“One of London’s Hidden Gems”
Penelope Curtis, the former Director of Tate Britain and now Director of the Gulbenkian Museum Lisbon, recently attended the relaunch of Kingston University’s Dorich House Museum, the original studio home of the Russian sculptor Dora Gordine (1895-1991) and her husband the Hon. Richard Hare (1907-1966). Now Grade II listed, the building was completed in 1936 to Gordine’s design, and is an exceptional example of a modern studio house created by and for a female artist. In her speech Penelope Curtis acknowledged that ’to be able to see [sculptural] figures inside an architecture designed by a sculptor herself is really a remarkable opportunity’.
Gordine first achieved critical acclaim in 1926 when her bronze Head of a Chinese Philosopher (on display at Dorich House) was exhibited at the Salon des Tuileries in Paris. Talented, charismatic and dedicated to her art, she was hailed in 1938 as ‘possibly the finest woman sculptor in the world’ and remained a significant presence in European sculpture until the late 1960s. After settling in Kingston in 1936 she remained living and working at Dorich House until her death in 1991.
Richard Gilbert Hare was the second son of the fourth Earl of Listowel. Educated at Oxford, the Sorbonne and Berlin University, he developed a lifelong interest in the study and collection of Russian art and culture. Following a brief career in the Foreign Office, Hare spent the war working for the Anglo-Soviet Relations Division of the Ministry of Information before becoming a Professor of Russian Literature at the School of Slavonic and East European Studies at the University of London.
Following Gordine’s death Dorich House was acquired and renovated by Kingston University. Members of staff from the university’s Faculty of Art, Design and Architecture have since collaborated to establish Gordine’s professional life and work, leading to the retrospective exhibition Dora Gordine: Sculptor, Artist, Designer and to a monograph and catalogue raisonné of the same name.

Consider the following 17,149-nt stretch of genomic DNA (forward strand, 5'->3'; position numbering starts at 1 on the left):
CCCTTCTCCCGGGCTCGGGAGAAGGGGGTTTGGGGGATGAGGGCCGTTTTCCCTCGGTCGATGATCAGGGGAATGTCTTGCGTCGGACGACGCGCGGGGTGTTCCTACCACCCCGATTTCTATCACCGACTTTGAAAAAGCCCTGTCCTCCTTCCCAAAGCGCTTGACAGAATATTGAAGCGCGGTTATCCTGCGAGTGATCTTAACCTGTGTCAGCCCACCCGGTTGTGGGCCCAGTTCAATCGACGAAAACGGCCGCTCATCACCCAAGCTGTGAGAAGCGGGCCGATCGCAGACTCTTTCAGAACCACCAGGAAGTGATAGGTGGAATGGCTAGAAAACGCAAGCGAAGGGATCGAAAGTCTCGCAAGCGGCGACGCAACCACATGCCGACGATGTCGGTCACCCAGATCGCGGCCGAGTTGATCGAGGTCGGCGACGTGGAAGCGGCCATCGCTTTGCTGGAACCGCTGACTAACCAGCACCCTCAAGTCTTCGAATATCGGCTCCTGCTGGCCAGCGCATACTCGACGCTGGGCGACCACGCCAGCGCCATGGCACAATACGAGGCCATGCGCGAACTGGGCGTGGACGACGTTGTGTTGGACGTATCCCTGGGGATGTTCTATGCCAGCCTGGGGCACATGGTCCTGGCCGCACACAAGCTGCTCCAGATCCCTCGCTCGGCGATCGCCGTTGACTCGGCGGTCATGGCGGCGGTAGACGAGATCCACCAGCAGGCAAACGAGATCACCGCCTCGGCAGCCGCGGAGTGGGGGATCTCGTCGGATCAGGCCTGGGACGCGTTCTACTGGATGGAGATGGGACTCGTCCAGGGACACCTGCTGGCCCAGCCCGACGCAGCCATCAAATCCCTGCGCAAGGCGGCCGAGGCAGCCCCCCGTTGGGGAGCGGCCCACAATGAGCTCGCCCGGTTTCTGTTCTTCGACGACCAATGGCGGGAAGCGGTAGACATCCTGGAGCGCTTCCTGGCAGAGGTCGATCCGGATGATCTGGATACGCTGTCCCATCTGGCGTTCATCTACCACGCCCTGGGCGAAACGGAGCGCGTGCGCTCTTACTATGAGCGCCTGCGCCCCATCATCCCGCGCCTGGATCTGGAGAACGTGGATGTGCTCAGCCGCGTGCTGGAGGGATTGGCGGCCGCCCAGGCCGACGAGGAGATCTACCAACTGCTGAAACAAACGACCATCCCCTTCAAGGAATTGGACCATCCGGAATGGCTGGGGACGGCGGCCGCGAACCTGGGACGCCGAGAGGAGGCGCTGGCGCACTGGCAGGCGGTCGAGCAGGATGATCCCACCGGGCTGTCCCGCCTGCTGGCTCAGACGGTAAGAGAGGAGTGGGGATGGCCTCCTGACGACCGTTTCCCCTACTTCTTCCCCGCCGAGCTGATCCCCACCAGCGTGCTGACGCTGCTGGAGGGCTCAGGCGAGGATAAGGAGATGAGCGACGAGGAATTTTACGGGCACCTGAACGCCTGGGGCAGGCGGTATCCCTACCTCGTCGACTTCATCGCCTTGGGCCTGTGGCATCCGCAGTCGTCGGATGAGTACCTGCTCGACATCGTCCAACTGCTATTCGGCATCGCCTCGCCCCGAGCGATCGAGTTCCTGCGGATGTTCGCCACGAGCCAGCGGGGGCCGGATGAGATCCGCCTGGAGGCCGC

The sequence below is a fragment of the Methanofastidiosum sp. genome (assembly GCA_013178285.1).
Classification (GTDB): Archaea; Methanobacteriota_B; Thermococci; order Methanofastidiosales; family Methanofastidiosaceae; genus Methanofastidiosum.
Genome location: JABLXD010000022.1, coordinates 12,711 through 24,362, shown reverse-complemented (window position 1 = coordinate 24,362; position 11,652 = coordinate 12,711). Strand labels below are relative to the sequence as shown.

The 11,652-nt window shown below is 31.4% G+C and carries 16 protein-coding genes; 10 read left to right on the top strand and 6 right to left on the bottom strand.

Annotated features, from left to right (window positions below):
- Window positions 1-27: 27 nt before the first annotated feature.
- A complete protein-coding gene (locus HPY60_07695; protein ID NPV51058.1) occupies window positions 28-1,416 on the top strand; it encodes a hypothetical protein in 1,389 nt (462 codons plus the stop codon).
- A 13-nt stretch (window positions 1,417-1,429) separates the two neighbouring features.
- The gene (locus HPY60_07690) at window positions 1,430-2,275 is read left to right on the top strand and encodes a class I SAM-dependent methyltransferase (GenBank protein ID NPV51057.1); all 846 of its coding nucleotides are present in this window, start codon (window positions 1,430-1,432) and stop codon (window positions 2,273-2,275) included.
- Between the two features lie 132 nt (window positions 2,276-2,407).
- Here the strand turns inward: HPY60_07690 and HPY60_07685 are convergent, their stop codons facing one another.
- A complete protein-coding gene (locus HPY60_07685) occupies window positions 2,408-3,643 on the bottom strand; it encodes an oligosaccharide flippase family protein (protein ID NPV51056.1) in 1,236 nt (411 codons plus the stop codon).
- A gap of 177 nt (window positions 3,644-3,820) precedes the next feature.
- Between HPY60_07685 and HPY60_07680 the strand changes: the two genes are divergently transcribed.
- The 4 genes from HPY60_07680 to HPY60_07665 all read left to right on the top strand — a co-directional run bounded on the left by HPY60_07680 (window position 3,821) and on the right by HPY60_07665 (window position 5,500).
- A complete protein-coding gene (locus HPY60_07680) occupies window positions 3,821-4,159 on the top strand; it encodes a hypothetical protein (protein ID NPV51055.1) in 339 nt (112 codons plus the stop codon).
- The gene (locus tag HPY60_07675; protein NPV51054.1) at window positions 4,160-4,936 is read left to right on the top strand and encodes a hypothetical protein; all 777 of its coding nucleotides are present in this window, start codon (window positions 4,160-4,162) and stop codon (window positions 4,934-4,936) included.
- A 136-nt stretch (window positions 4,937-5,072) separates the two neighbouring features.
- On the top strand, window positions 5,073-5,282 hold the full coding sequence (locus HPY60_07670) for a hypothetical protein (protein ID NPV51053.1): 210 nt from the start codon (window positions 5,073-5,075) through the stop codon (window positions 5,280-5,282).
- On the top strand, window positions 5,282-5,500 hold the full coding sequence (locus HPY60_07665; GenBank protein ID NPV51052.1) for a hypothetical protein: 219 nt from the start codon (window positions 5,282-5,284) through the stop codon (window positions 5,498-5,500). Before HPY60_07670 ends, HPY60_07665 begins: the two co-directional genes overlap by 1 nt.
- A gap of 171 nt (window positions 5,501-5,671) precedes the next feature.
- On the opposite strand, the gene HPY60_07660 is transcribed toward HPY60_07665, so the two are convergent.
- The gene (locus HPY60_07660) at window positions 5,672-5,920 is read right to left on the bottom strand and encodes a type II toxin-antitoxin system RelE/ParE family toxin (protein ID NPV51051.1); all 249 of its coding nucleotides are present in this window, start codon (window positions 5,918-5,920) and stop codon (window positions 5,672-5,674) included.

Now a fully accredited museum, Dorich House Museum holds the world’s largest collection of Gordine’s work and an important collection of Russian art and artefacts, acquired by Gordine and her husband. The collection of Gordine’s work spans her early years in Paris in the 1920s, her time in Singapore, Malaya, Thailand and Cambodia in the 1930s, and work completed in the Dorich House studios from 1936. Visitors to the house can see this work on display in the spaces in which it was created, a ground floor plaster studio and an impressive first floor modelling studio with a fine gallery adjoining. Also open to the public is the couple’s top floor apartment and roof terrace, with sweeping views across Richmond Park and south-west London. Gordine’s work is also held in the national art collection and can be seen on display at Tate Britain.
In the spirit of Gordine’s exemplary life and career, the Museum was re-launched this autumn as an international centre to promote and support women creative practitioners. To further this aim, the Museum has established the Dorich House Fellowships. Artist Hilary Lloyd was appointed the inaugural Dorich House Fellow in autumn 2015, and will be making new work in response to the house and its collections over the coming year.
In conjunction with the Museum’s re-opening, a special exhibition at the Stanley Picker Gallery entitled Dora (8 Oct – 28 Nov 2015), shows key works by Gordine personally selected by a group of major contemporary artists, Fiona Banner, Cullinan Richards, Hilary Lloyd and Nicole Wermers. Each artist presents works of their own alongside that of Gordine, to reflect upon her artistic legacy.
Dorich House Museum MovingFilm showing the sculpture hoist at Dorich House Museum, used by Dora Gordine to move work from the plaster studio to the modelling studio. Courtesy Ezzidin Alwan.